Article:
So, what might these indicators look like?

The description ‘bewildering array’9 may come to mind when looking at Fig. 3.1. As a result, Table 3.4 shows only the domains and indicators in 2010. There are 21 indicators across the 11 domains, with a row for each member country. This is how the indicators were presented in 2010. Some of these have now changed, perhaps imperceptibly to most. It can be difficult to establish exactly what is meant by or what has changed about an indicator, why, and when that change happened, because this information is not readily available.

To explain what I mean here, we are going to zone in on the ‘domain’ of ‘Personal Security’, in our case study. Personal Security has two indicators in our 2010 visualisation: intentional homicides and self-reported victimisation. So, one question might be, ‘why not just say crime, if you mean crime?’ If you look at all the domain names, they are all positive in their inflection: environmental quality might read as pollution, or litter, for example. What is also interesting about the idea of personal security is that it does not necessarily mean crime, really. It could possibly include financial security to most people: do you have a pension; do you own your own home, and so on?

Table 3.4 Summary of the OECD indicators in 2010

Income and wealthHousehold net adjusted disposable income per person
Household financial net wealth per person
Jobs and earnings Employment rate
Long-term unemployment rate
HousingNumber of rooms per person
Dwelling with basic facilities
Health statusLife expectancy at birth
Self-reported health status
Work and lifeEmployees working very long hours
Time devoted to leisure and personal care
Employment rate of women with children of school-age
Education and skills Educational attainment
Students’ cognitive skills
Social connectionsContacts with others
Social network support
Civic engagement and governance Voter turn out
Consultation on rule-making
Environmental qualityAir pollution
Personal securityIntentional homicides
Self-reported victimisation
Subjective well-beingLife satisfaction

Source: Adapted from Compendium of OECD Well-Being Indicators 2011

Another question is why, then, has the domain changed in the current 2020 version of the index? The Personal Security domain name is now called ‘safety’. The OECD explain this domain as follows: ‘Personal security is a core element for the well-being of individuals, and includes the risks of people being physically assaulted or falling victim to other types of crime’ (OECD website/topics/safety). Therefore, the headline domain name has shifted from ‘personal security’ to ‘safety’, but has retained the credibility of the original measures.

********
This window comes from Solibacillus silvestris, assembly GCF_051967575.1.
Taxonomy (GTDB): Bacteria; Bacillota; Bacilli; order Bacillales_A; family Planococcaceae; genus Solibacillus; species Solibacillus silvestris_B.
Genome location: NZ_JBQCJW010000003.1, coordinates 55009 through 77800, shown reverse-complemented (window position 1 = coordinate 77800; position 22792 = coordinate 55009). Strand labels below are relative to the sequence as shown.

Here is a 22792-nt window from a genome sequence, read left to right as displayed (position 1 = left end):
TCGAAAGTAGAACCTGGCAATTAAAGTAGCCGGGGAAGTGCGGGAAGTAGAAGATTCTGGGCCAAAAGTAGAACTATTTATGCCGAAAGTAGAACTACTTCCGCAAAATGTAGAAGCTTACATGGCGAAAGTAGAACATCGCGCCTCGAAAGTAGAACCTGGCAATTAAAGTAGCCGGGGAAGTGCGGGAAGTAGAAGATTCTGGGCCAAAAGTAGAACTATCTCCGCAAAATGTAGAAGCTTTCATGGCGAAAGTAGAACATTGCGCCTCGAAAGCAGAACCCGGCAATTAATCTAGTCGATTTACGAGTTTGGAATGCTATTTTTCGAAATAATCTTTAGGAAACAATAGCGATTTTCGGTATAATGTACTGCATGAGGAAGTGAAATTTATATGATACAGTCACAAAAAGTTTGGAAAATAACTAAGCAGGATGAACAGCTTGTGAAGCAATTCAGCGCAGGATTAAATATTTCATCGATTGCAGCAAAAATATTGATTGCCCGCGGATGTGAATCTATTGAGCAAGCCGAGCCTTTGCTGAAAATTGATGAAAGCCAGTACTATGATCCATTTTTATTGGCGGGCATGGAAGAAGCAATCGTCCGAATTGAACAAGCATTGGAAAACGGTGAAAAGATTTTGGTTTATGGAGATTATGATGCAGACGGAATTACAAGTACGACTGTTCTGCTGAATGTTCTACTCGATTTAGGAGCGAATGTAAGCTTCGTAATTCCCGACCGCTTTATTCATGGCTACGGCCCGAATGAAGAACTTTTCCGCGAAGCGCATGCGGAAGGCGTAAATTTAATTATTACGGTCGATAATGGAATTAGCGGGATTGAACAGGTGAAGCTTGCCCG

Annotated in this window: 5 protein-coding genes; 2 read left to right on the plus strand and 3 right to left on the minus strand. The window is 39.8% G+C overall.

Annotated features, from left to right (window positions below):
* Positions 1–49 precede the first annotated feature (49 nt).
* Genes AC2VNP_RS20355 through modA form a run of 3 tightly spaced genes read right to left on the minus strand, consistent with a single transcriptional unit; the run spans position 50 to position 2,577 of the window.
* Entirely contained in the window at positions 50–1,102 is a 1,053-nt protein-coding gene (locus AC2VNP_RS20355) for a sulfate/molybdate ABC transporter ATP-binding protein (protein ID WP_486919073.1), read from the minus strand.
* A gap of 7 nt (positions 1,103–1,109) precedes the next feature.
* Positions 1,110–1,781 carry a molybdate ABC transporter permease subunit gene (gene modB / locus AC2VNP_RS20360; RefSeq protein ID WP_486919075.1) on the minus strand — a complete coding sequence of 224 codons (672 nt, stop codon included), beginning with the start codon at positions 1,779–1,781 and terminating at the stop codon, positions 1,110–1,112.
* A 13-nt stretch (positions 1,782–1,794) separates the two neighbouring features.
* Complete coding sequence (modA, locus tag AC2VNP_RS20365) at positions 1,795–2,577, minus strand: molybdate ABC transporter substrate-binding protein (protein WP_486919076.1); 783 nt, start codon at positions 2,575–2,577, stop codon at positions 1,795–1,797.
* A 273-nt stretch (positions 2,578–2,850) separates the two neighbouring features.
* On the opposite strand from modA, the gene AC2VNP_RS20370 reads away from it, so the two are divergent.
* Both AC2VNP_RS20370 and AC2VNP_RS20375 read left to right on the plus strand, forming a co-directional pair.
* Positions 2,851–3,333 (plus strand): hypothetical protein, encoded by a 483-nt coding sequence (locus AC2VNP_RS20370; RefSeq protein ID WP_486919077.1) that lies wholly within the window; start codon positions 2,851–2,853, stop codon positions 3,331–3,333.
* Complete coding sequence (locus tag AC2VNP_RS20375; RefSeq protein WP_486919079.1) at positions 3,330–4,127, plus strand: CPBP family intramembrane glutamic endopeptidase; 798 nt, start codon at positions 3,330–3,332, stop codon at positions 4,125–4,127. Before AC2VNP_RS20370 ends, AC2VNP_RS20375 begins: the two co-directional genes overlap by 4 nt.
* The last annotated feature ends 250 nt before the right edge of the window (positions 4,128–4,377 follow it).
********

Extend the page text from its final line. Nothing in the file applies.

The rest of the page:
Not only has the domain name changed. The indicators themselves have shifted: ‘homicide rate’ remains the same, but ‘self-reported victimisation’ has been replaced with ‘feeling safe walking home at night’. Thus, an objective indicator has been replaced with a subjective indicator, as the data were collected by surveying how someone feels, rather than the administrative data from reporting crimes.

There are methodological reasons why this is a sensible change. In some places people do not report crimes, as they happen, so as a chosen proxy measure of a domain well-being, this is not necessarily the best indicator of the relationship between crime and quality of life. Secondly, it could be argued that it is in the ‘feeling safe’, rather than the reporting of crime that we experience well-being. This is why more subjective measures—even on an objective list—can be a better way of capturing what it is about well-being that we need to know.

In the previous section we encountered what objective indicators are, and this section has presented a lot of detail on one well-being index, as it is not always clear where such official-looking data come from. We focussed on some of the decision-making aspects of devising an index. This also revealed their methodological complexity—even without the quantitative modelling involved in statistics. We have also questioned the nature of the data assembled in objective lists and what is implied by their naming as objective. We have learnt that they are, in fact, shifting rather than fixed sets of measures. They evolve and respond to reflections on their limitations and how they could be done better. As we continue to use these sorts of data as objective facts, we lose these qualities, which are not considered important. Yet, the contexts of these data practices are both valuable and credible. It is a disservice to statistics and people who wish to understand them, that they remain obscured.

  1. Bache and Reardon 2013 []
  2. Bache 2012, 26, 30 []
  3. OECD n.d.b []
  4. OECD 2011a [] []
  5. OECD 2011a, 5 [] []
  6. BetterEvaluation 2012 []
  7. Oman 2017 []
  8. OECD 2011a, 7 []
  9. Scott 2012, 36 []